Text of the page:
FIDM Museum staff are headed to Atlanta, GA this week for the Costume Society of America National Symposium. Next week, curators Kevin Jones and Christina Johnson will present research at "The Making of a Monarchy for the Modern World" conference in London. In this post, FIDM Museum Registrar Meghan Hansen shares her reflections on a recent symposium sponsored by the Western Region of the Costume Society of America.
FIDM Museum is proud of its association with the Costume Society of America. Our staff has served on the Western Region and National Boards over the years, as well as organized events on-site for the organization. Over St. Patrick’s Day weekend, Museum Registrar Meghan G. Hansen attended the CSA-Western Region Symposium at William S. Hart Ranch and Museum in Santa Clarita, California.
Regional symposia are a great way for members of our large region – which spans eight western states and portions of Canada up to Alaska, as well as Hawaii and Guam—to gather and share research, collections, activities, and fun. Members and non-members presented nine papers on a wide range of topics – 19th century haute couture, theatrical costume history, non-Western dress, historical reenactment, and historic Hollywood costume. No matter what your fashion/costume/dress passion, there was a paper just for you!
The Symposium was organized by Deidre Thieman, CSA-WR Education Chair and Manager of NBC Universal Archives, and hosted by the William S. Hart Ranch and Museum. Much to our delight, Beth Werling, History Curator of the Natural History Museum, prepared a display of a sampling of their clothing collection. We played “Real vs. Reel,” during which attendees were asked which piece was authentic historic clothing and which was film costume. Some highlights included a hat owned by Thomas Jefferson, donated to the Natural History Museum by Henry E. Huntington; an Elizabethan headdress worn by Mary Pickford in the 1924 film, Dorothy Vernon of Haddon Hall; and the costume and accompanying shadow worn by Betty Bronson in Peter Pan (1924), designed by Howard Greer.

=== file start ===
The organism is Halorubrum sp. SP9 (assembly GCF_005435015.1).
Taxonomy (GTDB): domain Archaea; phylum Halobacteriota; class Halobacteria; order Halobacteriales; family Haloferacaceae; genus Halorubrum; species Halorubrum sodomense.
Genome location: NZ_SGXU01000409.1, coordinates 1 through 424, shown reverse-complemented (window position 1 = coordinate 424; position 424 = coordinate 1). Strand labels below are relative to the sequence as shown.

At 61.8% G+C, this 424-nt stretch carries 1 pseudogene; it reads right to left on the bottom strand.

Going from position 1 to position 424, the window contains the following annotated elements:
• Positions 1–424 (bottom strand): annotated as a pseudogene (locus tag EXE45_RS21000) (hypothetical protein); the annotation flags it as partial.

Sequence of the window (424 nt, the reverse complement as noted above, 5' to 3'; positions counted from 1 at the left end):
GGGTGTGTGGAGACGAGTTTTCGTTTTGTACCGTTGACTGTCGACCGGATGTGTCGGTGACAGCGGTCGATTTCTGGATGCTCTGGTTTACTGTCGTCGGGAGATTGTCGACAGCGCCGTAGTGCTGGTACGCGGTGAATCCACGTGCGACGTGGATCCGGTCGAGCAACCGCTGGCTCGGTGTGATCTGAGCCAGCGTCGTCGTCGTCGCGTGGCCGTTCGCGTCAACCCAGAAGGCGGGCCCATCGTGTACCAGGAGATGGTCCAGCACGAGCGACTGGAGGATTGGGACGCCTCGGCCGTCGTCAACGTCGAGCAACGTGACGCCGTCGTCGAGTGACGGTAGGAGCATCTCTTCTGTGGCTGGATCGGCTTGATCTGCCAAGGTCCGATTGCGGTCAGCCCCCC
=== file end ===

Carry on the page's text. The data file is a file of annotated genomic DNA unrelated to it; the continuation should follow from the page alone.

The tour of the Hart Mansion on Saturday afternoon revealed the distinctive, and sometimes eccentric, personality of William S. Hart, Hollywood film star and lover of the American West. Hart was a successful film actor from 1915 and through the early 1920s. He starred in many western films of the silent movie era, most often appearing astride his brown and white pinto, Fritz. According to Margi Bertram, Administrator of the Hart Museum, Fritz was the actor’s best friend. The upper story of the mansion was even designed to allow Fritz to enter Hart’s bedroom. The woodwork throughout is painted with motifs from Native American blankets, and the walls are filled with western-themed artwork, including original illustrations of Fritz performing his film stunts.
Finally, symposium attendees were able to experience Hart’s impact on costume, film and the arts through screening his final film, Tumbleweeds (1925), with live accompaniment performing an original score.
No matter where you live, CSA members and non-members are invited to attend events throughout the country. The National Symposium is being held in Atlanta this week, and you can check out the Costume Society of America website for national and regional events. The next event hosted by CSA-Western Region will be a tour of the exhibit Colors of the Oasis: Central Asia Ikats on July 14, 2012 at the Seattle Asian Art Museum, organized by FIDM Museum’s own Rachel Harris.